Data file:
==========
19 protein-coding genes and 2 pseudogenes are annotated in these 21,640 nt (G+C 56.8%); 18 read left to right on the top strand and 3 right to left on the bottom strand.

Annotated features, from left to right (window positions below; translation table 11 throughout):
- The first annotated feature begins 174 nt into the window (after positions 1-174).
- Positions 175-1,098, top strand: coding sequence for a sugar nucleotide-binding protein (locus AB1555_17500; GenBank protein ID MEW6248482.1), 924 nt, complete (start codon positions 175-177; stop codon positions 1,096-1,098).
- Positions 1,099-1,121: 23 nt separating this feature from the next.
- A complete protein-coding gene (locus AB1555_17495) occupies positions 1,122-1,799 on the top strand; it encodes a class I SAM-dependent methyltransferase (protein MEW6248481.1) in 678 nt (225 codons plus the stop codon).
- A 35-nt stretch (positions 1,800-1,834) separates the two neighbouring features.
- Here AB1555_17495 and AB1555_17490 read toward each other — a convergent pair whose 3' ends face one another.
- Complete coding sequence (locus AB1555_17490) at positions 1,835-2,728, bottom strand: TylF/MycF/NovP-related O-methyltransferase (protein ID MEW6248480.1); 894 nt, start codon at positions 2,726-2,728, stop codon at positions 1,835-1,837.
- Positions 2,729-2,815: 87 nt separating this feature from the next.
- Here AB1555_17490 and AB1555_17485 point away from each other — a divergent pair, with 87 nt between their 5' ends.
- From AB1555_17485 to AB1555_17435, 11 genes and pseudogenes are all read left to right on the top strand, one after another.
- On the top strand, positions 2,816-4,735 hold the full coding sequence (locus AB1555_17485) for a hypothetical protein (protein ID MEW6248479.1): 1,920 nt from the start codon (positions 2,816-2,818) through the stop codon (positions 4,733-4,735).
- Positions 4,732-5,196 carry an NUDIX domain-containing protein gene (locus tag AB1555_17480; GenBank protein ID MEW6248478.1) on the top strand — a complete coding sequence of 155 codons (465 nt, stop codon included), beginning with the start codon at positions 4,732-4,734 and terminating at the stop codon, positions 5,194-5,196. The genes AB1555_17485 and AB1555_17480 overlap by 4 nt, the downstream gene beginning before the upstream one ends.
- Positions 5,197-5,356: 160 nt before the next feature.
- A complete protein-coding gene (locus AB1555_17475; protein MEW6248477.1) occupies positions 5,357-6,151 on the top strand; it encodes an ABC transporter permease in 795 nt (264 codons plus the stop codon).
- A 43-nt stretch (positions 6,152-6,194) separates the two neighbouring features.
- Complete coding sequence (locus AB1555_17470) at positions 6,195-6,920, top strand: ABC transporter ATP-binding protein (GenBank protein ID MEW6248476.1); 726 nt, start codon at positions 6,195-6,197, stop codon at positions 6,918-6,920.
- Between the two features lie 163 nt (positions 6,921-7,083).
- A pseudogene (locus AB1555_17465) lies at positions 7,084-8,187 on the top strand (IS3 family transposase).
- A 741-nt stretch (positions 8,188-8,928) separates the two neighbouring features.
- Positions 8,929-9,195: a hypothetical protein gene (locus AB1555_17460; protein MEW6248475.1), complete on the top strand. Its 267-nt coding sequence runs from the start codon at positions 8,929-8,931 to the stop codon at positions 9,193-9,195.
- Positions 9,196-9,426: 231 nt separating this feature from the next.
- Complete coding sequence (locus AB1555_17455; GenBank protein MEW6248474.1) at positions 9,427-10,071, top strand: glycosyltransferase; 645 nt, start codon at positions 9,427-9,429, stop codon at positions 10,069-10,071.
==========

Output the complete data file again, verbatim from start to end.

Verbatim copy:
19 protein-coding genes and 2 pseudogenes are annotated in these 21,640 nt (G+C 56.8%); 18 read left to right on the top strand and 3 right to left on the bottom strand.

Annotated features, from left to right (window positions below; translation table 11 throughout):
- The first annotated feature begins 174 nt into the window (after positions 1-174).
- Positions 175-1,098, top strand: coding sequence for a sugar nucleotide-binding protein (locus AB1555_17500; GenBank protein ID MEW6248482.1), 924 nt, complete (start codon positions 175-177; stop codon positions 1,096-1,098).
- Positions 1,099-1,121: 23 nt separating this feature from the next.
- A complete protein-coding gene (locus AB1555_17495) occupies positions 1,122-1,799 on the top strand; it encodes a class I SAM-dependent methyltransferase (protein MEW6248481.1) in 678 nt (225 codons plus the stop codon).
- A 35-nt stretch (positions 1,800-1,834) separates the two neighbouring features.
- Here AB1555_17495 and AB1555_17490 read toward each other — a convergent pair whose 3' ends face one another.
- Complete coding sequence (locus AB1555_17490) at positions 1,835-2,728, bottom strand: TylF/MycF/NovP-related O-methyltransferase (protein ID MEW6248480.1); 894 nt, start codon at positions 2,726-2,728, stop codon at positions 1,835-1,837.
- Positions 2,729-2,815: 87 nt separating this feature from the next.
- Here AB1555_17490 and AB1555_17485 point away from each other — a divergent pair, with 87 nt between their 5' ends.
- From AB1555_17485 to AB1555_17435, 11 genes and pseudogenes are all read left to right on the top strand, one after another.
- On the top strand, positions 2,816-4,735 hold the full coding sequence (locus AB1555_17485) for a hypothetical protein (protein ID MEW6248479.1): 1,920 nt from the start codon (positions 2,816-2,818) through the stop codon (positions 4,733-4,735).
- Positions 4,732-5,196 carry an NUDIX domain-containing protein gene (locus tag AB1555_17480; GenBank protein ID MEW6248478.1) on the top strand — a complete coding sequence of 155 codons (465 nt, stop codon included), beginning with the start codon at positions 4,732-4,734 and terminating at the stop codon, positions 5,194-5,196. The genes AB1555_17485 and AB1555_17480 overlap by 4 nt, the downstream gene beginning before the upstream one ends.
- Positions 5,197-5,356: 160 nt before the next feature.
- A complete protein-coding gene (locus AB1555_17475; protein MEW6248477.1) occupies positions 5,357-6,151 on the top strand; it encodes an ABC transporter permease in 795 nt (264 codons plus the stop codon).
- A 43-nt stretch (positions 6,152-6,194) separates the two neighbouring features.
- Complete coding sequence (locus AB1555_17470) at positions 6,195-6,920, top strand: ABC transporter ATP-binding protein (GenBank protein ID MEW6248476.1); 726 nt, start codon at positions 6,195-6,197, stop codon at positions 6,918-6,920.
- Between the two features lie 163 nt (positions 6,921-7,083).
- A pseudogene (locus AB1555_17465) lies at positions 7,084-8,187 on the top strand (IS3 family transposase).
- A 741-nt stretch (positions 8,188-8,928) separates the two neighbouring features.
- Positions 8,929-9,195: a hypothetical protein gene (locus AB1555_17460; protein MEW6248475.1), complete on the top strand. Its 267-nt coding sequence runs from the start codon at positions 8,929-8,931 to the stop codon at positions 9,193-9,195.
- Positions 9,196-9,426: 231 nt separating this feature from the next.
- Complete coding sequence (locus AB1555_17455; GenBank protein MEW6248474.1) at positions 9,427-10,071, top strand: glycosyltransferase; 645 nt, start codon at positions 9,427-9,429, stop codon at positions 10,069-10,071.